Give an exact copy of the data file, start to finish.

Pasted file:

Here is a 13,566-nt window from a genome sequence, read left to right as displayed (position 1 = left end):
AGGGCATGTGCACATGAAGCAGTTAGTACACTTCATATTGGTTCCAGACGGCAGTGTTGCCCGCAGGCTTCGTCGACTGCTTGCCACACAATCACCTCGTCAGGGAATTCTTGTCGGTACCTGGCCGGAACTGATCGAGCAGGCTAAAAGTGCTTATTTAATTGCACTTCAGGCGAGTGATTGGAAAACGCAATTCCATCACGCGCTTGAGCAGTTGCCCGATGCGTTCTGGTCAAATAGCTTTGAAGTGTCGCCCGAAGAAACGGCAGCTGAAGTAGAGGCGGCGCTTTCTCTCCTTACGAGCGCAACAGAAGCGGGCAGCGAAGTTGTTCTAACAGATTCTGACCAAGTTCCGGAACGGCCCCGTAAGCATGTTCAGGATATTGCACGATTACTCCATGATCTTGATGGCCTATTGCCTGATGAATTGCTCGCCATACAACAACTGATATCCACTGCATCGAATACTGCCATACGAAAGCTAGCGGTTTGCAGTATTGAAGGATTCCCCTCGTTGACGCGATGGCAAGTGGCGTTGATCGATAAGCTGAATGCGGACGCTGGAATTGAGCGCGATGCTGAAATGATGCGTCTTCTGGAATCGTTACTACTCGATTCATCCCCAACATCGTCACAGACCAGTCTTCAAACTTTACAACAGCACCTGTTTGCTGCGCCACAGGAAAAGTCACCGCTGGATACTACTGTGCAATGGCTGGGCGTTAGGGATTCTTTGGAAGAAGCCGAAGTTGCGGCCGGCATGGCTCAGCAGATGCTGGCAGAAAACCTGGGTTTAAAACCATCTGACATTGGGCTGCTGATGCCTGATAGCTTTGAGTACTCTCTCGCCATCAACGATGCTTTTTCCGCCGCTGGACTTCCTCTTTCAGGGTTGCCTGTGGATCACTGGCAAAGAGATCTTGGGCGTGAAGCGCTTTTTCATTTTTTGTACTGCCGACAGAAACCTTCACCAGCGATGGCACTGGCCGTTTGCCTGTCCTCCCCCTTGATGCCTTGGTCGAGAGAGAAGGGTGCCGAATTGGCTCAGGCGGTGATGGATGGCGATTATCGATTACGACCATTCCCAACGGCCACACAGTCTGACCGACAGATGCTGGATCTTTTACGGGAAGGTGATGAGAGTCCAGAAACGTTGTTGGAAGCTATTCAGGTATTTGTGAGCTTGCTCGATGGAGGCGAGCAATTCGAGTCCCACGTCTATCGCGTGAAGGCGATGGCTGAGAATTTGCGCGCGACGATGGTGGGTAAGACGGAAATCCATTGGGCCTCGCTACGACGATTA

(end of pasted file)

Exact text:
Here is a 13,566-nt window from a genome sequence, read left to right as displayed (position 1 = left end):
AGGGCATGTGCACATGAAGCAGTTAGTACACTTCATATTGGTTCCAGACGGCAGTGTTGCCCGCAGGCTTCGTCGACTGCTTGCCACACAATCACCTCGTCAGGGAATTCTTGTCGGTACCTGGCCGGAACTGATCGAGCAGGCTAAAAGTGCTTATTTAATTGCACTTCAGGCGAGTGATTGGAAAACGCAATTCCATCACGCGCTTGAGCAGTTGCCCGATGCGTTCTGGTCAAATAGCTTTGAAGTGTCGCCCGAAGAAACGGCAGCTGAAGTAGAGGCGGCGCTTTCTCTCCTTACGAGCGCAACAGAAGCGGGCAGCGAAGTTGTTCTAACAGATTCTGACCAAGTTCCGGAACGGCCCCGTAAGCATGTTCAGGATATTGCACGATTACTCCATGATCTTGATGGCCTATTGCCTGATGAATTGCTCGCCATACAACAACTGATATCCACTGCATCGAATACTGCCATACGAAAGCTAGCGGTTTGCAGTATTGAAGGATTCCCCTCGTTGACGCGATGGCAAGTGGCGTTGATCGATAAGCTGAATGCGGACGCTGGAATTGAGCGCGATGCTGAAATGATGCGTCTTCTGGAATCGTTACTACTCGATTCATCCCCAACATCGTCACAGACCAGTCTTCAAACTTTACAACAGCACCTGTTTGCTGCGCCACAGGAAAAGTCACCGCTGGATACTACTGTGCAATGGCTGGGCGTTAGGGATTCTTTGGAAGAAGCCGAAGTTGCGGCCGGCATGGCTCAGCAGATGCTGGCAGAAAACCTGGGTTTAAAACCATCTGACATTGGGCTGCTGATGCCTGATAGCTTTGAGTACTCTCTCGCCATCAACGATGCTTTTTCCGCCGCTGGACTTCCTCTTTCAGGGTTGCCTGTGGATCACTGGCAAAGAGATCTTGGGCGTGAAGCGCTTTTTCATTTTTTGTACTGCCGACAGAAACCTTCACCAGCGATGGCACTGGCCGTTTGCCTGTCCTCCCCCTTGATGCCTTGGTCGAGAGAGAAGGGTGCCGAATTGGCTCAGGCGGTGATGGATGGCGATTATCGATTACGACCATTCCCAACGGCCACACAGTCTGACCGACAGATGCTGGATCTTTTACGGGAAGGTGATGAGAGTCCAGAAACGTTGTTGGAAGCTATTCAGGTATTTGTGAGCTTGCTCGATGGAGGCGAGCAATTCGAGTCCCACGTCTATCGCGTGAAGGCGATGGCTGAGAATTTGCGCGCGACGATGGTGGGTAAGACGGAAATCCATTGGGCCTCGCTACGACGATTA